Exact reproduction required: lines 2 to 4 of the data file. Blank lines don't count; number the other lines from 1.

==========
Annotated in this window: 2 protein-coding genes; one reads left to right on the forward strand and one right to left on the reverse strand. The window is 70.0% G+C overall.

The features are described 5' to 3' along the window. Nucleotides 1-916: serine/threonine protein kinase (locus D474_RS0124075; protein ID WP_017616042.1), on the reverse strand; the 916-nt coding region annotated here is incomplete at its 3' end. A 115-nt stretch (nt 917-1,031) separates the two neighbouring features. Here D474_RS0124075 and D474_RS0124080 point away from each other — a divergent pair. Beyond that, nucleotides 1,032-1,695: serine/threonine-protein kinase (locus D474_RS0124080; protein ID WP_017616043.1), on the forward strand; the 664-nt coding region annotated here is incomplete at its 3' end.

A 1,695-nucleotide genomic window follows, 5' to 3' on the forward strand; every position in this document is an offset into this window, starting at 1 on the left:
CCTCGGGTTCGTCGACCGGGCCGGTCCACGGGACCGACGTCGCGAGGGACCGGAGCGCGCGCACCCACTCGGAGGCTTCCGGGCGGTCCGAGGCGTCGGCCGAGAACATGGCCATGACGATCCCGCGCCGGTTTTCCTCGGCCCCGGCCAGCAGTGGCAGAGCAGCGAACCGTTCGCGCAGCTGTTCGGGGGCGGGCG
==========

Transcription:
The features are described 5' to 3' along the window. Nucleotides 1-916: serine/threonine protein kinase (locus D474_RS0124075; protein ID WP_017616042.1), on the reverse strand; the 916-nt coding region annotated here is incomplete at its 3' end. A 115-nt stretch (nt 917-1,031) separates the two neighbouring features. Here D474_RS0124075 and D474_RS0124080 point away from each other — a divergent pair. Beyond that, nucleotides 1,032-1,695: serine/threonine-protein kinase (locus D474_RS0124080; protein ID WP_017616043.1), on the forward strand; the 664-nt coding region annotated here is incomplete at its 3' end.

A 1,695-nucleotide genomic window follows, 5' to 3' on the forward strand; every position in this document is an offset into this window, starting at 1 on the left:
CCTCGGGTTCGTCGACCGGGCCGGTCCACGGGACCGACGTCGCGAGGGACCGGAGCGCGCGCACCCACTCGGAGGCTTCCGGGCGGTCCGAGGCGTCGGCCGAGAACATGGCCATGACGATCCCGCGCCGGTTTTCCTCGGCCCCGGCCAGCAGTGGCAGAGCAGCGAACCGTTCGCGCAGCTGTTCGGGGGCGGGCG